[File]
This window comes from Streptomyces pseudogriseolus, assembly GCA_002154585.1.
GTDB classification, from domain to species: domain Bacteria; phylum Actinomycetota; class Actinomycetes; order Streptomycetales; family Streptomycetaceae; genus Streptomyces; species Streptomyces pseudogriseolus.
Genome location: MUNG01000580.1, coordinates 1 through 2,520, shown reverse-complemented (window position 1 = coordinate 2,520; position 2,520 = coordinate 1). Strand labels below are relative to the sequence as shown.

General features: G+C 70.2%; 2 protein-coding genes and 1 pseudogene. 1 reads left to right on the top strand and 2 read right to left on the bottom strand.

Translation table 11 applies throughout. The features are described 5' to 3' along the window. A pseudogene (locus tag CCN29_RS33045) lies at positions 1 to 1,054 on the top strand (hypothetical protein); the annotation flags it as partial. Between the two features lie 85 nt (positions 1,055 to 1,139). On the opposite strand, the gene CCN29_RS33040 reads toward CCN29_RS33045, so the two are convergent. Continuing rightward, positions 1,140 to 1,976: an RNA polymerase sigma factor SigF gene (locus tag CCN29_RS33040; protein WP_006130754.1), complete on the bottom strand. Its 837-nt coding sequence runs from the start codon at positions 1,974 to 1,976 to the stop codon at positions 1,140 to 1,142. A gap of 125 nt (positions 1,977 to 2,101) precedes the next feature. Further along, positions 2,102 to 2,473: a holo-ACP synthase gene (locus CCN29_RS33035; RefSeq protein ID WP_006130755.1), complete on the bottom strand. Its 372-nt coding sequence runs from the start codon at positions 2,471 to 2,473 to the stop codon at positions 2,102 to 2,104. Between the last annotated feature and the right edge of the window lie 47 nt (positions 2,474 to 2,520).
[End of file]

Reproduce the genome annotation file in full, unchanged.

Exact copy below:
This window comes from Streptomyces pseudogriseolus, assembly GCA_002154585.1.
GTDB classification, from domain to species: domain Bacteria; phylum Actinomycetota; class Actinomycetes; order Streptomycetales; family Streptomycetaceae; genus Streptomyces; species Streptomyces pseudogriseolus.
Genome location: MUNG01000580.1, coordinates 1 through 2,520, shown reverse-complemented (window position 1 = coordinate 2,520; position 2,520 = coordinate 1). Strand labels below are relative to the sequence as shown.

General features: G+C 70.2%; 2 protein-coding genes and 1 pseudogene. 1 reads left to right on the top strand and 2 read right to left on the bottom strand.

Translation table 11 applies throughout. The features are described 5' to 3' along the window. A pseudogene (locus tag CCN29_RS33045) lies at positions 1 to 1,054 on the top strand (hypothetical protein); the annotation flags it as partial. Between the two features lie 85 nt (positions 1,055 to 1,139). On the opposite strand, the gene CCN29_RS33040 reads toward CCN29_RS33045, so the two are convergent. Continuing rightward, positions 1,140 to 1,976: an RNA polymerase sigma factor SigF gene (locus tag CCN29_RS33040; protein WP_006130754.1), complete on the bottom strand. Its 837-nt coding sequence runs from the start codon at positions 1,974 to 1,976 to the stop codon at positions 1,140 to 1,142. A gap of 125 nt (positions 1,977 to 2,101) precedes the next feature. Further along, positions 2,102 to 2,473: a holo-ACP synthase gene (locus CCN29_RS33035; RefSeq protein ID WP_006130755.1), complete on the bottom strand. Its 372-nt coding sequence runs from the start codon at positions 2,471 to 2,473 to the stop codon at positions 2,102 to 2,104. Between the last annotated feature and the right edge of the window lie 47 nt (positions 2,474 to 2,520).